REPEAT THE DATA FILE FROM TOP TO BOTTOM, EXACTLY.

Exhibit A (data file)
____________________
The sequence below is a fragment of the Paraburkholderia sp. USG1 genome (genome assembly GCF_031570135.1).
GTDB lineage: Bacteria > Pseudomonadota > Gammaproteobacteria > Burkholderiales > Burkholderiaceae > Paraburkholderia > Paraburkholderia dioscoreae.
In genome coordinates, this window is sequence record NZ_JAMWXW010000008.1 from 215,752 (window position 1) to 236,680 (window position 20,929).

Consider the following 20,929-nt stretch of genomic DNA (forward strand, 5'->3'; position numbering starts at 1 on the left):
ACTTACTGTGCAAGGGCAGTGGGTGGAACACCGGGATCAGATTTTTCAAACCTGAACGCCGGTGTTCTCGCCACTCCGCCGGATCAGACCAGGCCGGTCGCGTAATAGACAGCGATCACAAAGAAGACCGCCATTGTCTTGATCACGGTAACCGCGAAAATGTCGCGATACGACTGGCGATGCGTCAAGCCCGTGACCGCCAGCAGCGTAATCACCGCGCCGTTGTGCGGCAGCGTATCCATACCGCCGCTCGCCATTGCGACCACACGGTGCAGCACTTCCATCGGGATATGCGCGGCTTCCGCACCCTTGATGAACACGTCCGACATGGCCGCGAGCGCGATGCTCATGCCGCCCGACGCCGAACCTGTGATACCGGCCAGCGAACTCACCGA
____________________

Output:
The sequence below is a fragment of the Paraburkholderia sp. USG1 genome (genome assembly GCF_031570135.1).
GTDB lineage: Bacteria > Pseudomonadota > Gammaproteobacteria > Burkholderiales > Burkholderiaceae > Paraburkholderia > Paraburkholderia dioscoreae.
In genome coordinates, this window is sequence record NZ_JAMWXW010000008.1 from 215,752 (window position 1) to 236,680 (window position 20,929).

Consider the following 20,929-nt stretch of genomic DNA (forward strand, 5'->3'; position numbering starts at 1 on the left):
ACTTACTGTGCAAGGGCAGTGGGTGGAACACCGGGATCAGATTTTTCAAACCTGAACGCCGGTGTTCTCGCCACTCCGCCGGATCAGACCAGGCCGGTCGCGTAATAGACAGCGATCACAAAGAAGACCGCCATTGTCTTGATCACGGTAACCGCGAAAATGTCGCGATACGACTGGCGATGCGTCAAGCCCGTGACCGCCAGCAGCGTAATCACCGCGCCGTTGTGCGGCAGCGTATCCATACCGCCGCTCGCCATTGCGACCACACGGTGCAGCACTTCCATCGGGATATGCGCGGCTTCCGCACCCTTGATGAACACGTCCGACATGGCCGCGAGCGCGATGCTCATGCCGCCCGACGCCGAACCTGTGATACCGGCCAGCGAACTCACCGA